City workers moving jobs see 22% salary bump as competition for talent intensifies

City workers changing jobs in the first quarter of the year have received a typical salary bump of 22% amid a fierce battle for talent across financial services.

This is “indicative of the short supply of candidates available within the London financial services markets,” said Hakan Enver, managing director at recruitment firm Morgan McKinley UK.

“The volume of jobseekers has not proportionally increased in line with new jobs available… causing further pressure on firms to bid with higher salaries to secure talent.”

The data from the recruitment firm’s London employment monitor comes as the war for top staff among City firms intensifies.

The figures, published on 14 April, also showed that the City has seen a 73% increase in jobs available year-on-year, showing a “stubborn resilience in the face of adversity,” said Enver.

READFive charts that show the banker hiring spree in the $541bn ESG market

There were more than 11,000 jobs advertised in the first quarter of 2022, the recruitment firm said, the highest quarterly volume since the start of 2019.

This shows the City’s “tenacious rebound” from the hiring dip caused by the pandemic, Enver said.

“The start of 2022 has been a tale of two opposites for London,” he added. “On one hand, the Omicron variant, the ongoing invasion of Ukraine and its subsequent energy crisis, 30-year-high inflation and rising interest rates have been the talk of the tabloids.

“On the other, London’s corporate ‘bubble’ has prospered, seemingly unphased by what is happening elsewhere in the world.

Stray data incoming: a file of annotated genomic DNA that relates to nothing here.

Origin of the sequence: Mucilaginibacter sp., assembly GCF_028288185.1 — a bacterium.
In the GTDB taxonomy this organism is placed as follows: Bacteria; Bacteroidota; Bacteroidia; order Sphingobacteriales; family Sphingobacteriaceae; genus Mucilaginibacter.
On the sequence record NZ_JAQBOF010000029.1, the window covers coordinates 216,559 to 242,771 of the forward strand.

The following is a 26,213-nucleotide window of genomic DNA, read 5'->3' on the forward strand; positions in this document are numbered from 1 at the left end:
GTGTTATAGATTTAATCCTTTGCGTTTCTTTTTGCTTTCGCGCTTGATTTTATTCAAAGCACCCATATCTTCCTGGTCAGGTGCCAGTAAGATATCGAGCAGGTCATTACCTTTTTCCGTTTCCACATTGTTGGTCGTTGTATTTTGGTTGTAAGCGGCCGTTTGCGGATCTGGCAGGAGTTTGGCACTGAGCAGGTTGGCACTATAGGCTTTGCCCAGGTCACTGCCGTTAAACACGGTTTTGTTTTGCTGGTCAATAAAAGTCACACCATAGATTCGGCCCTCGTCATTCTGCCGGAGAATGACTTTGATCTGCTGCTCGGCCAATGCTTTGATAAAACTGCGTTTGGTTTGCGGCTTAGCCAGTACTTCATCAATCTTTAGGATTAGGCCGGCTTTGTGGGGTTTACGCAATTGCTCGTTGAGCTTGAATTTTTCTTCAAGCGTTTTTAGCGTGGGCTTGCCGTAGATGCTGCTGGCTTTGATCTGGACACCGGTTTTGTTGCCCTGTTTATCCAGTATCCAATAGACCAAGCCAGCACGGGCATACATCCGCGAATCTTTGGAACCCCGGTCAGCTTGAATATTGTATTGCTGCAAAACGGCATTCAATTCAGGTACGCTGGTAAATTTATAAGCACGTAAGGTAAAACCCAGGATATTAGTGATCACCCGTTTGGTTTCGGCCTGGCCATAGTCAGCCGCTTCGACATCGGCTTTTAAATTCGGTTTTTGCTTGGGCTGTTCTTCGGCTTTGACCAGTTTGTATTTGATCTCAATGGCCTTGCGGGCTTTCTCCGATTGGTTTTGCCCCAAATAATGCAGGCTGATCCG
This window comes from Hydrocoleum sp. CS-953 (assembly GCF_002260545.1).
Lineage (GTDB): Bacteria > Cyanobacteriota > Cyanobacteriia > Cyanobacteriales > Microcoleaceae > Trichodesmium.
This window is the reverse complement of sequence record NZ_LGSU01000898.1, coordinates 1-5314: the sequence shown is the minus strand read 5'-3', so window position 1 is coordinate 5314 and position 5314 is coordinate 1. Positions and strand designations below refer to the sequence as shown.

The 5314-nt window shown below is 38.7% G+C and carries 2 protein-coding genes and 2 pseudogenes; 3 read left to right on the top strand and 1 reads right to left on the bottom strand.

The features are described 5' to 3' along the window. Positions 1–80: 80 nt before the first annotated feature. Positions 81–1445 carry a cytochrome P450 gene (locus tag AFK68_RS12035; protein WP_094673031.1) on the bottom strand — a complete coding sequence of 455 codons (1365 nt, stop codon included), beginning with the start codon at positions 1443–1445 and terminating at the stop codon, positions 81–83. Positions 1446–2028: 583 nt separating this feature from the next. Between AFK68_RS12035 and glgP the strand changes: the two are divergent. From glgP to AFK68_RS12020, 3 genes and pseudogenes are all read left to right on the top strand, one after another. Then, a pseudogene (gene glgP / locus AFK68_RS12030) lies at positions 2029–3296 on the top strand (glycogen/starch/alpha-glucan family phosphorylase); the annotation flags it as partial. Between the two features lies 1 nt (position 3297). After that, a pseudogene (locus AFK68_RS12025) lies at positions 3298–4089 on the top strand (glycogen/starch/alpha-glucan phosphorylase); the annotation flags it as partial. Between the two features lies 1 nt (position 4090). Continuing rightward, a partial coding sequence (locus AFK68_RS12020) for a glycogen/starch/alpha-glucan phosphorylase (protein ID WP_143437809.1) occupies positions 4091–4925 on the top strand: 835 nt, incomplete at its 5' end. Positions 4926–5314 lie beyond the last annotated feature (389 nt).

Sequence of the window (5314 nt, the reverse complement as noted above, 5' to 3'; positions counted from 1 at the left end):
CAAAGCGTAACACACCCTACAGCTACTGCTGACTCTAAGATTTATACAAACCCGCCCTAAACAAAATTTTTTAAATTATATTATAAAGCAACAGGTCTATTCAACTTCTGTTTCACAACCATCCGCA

“The first three months of this year saw companies hiring in their droves and professionals with renewed confidence to move,” said Enver. “It’s safe to say that firms have been desperate to hire.”

The recruitment firm also found that there were 51% more professionals looking for jobs in the first quarter of 2022 compared to the same period last year.

READUBS hikes pay for Wall Street analysts to $110,000

The spike reflects what experts have been calling the “Great Resignation”, as more white-collar workers push back against long hours during the pandemic and complain of burnout. 

The recruitment firm found that financial services businesses have taken “significant steps” to retain existing staff, including offering larger bonuses. ‘

Investment banks have been making headlines over the past year as they hike pay for junior bankers amid concerns of staff attrition sparked by a leaked presentation by 13 Goldman Sachs analysts in March 2021 that outlined the mental and physical strains of 100-hour weeks during the pandemic.

Earlier this month, Swiss bank UBS increased analysts’ pay to $110,000 and Rothschild bumped analysts’ salaries up to £65,000. 

To contact the author of this story with feedback or news, email Bérengère Sim

Leave a Comment